You probably know Darrell Hammond and you probably have a favorite “Saturday Night Live” skit that he performed during his tenure of 14 years on the show, the longest of any SNL comedian. He is simply laugh-out-loud funny…whether he is doing his best impersonation of Bill Clinton or George Bush, or asking Will Ferrell to take “The Rapists” for $700 on “Celebrity Jeopardy” (that’s “therapists”), while impersonating Sean Connery.
The guy is just awesome.
With Bay Street Theatre in Sag Harbor celebrating its 20th season, Hammond will be playing the role of Truman Capote in the play TRU, which will run at the theater from May 31 to June 26. Of course, a lot of people are going to see this show to see Darrell Hammond play the role, and you can get tickets to it in advance should you be so interested.
Hammond, having made his enormous career out of comedy, didn’t start out as a comedian. He was more of a sports guy.
“I grew up in Melbourne, Florida. I was really into baseball when I was a kid. I played outfield, I pitched and I played in the Babe Ruth League. Then, I was known for being an athlete.”
It wasn’t until college that Hammond learned that he had a talent for acting. “I went to the University of Florida, and Brevard Community College, and got a degree in advertising and a minor in theatre. When I was in college I did a play called, When Are You Comin’ Back Red Rider? I sort of just gave it a shot. I had been playing baseball for a lot of years and I don’t know, I just saw a brochure for some theatre classes and needed to fulfill a minor in college, so I decided to give it a try. I got some really positive feedback from it and I decided to see what I could do with it.”
It was at that point that Hammond decided he was going to make the leap and attempt what many fail at, becoming an actor in New York.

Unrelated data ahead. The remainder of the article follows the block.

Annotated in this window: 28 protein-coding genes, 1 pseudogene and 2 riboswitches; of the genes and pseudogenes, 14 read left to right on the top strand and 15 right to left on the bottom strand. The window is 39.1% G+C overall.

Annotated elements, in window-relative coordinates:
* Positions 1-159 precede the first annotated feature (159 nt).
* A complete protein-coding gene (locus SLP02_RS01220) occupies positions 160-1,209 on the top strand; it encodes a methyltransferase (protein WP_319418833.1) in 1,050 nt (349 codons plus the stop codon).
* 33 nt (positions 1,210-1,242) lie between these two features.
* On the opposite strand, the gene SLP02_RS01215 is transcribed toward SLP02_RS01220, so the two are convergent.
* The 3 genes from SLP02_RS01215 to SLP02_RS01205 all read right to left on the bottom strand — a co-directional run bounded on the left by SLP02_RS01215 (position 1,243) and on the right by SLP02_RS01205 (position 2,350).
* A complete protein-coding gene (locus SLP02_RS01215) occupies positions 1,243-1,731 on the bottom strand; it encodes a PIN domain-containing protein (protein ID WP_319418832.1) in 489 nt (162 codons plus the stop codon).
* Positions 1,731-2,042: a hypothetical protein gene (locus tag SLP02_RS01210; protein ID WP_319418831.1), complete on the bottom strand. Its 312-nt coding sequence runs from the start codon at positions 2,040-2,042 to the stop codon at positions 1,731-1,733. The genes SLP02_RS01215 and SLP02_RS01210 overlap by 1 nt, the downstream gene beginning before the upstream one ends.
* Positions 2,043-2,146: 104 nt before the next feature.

“I moved to New York at 21 and did five plays, but I got tired of the lifestyle and moved back to Florida when New York City beat me down in the beginning. I did the classic schedule of waiting tables and living the poor actor’s life. I’d get a job in a play and then would have to quit my job waiting tables. It was really tough. The beginning of an actor’s career is always really tough. I moved back to Florida and it sort of felt like it was the end of my dream. I even moved back in with my parents.”
But what Hammond thought was the end was really just the beginning for him. His move back to Florida lead him towards a career in radio, which led to some name recognition. “While back at home I got a job in radio doing voice-over work and things like that. Eventually I was able to get hired with a big radio station in Orlando called BJ105, which was a pop station. From there, my name started getting really out there. I started doing stand-up and radio and got my confidence back up and moved back to New York. When I moved back, I felt like I could really make something happen there.”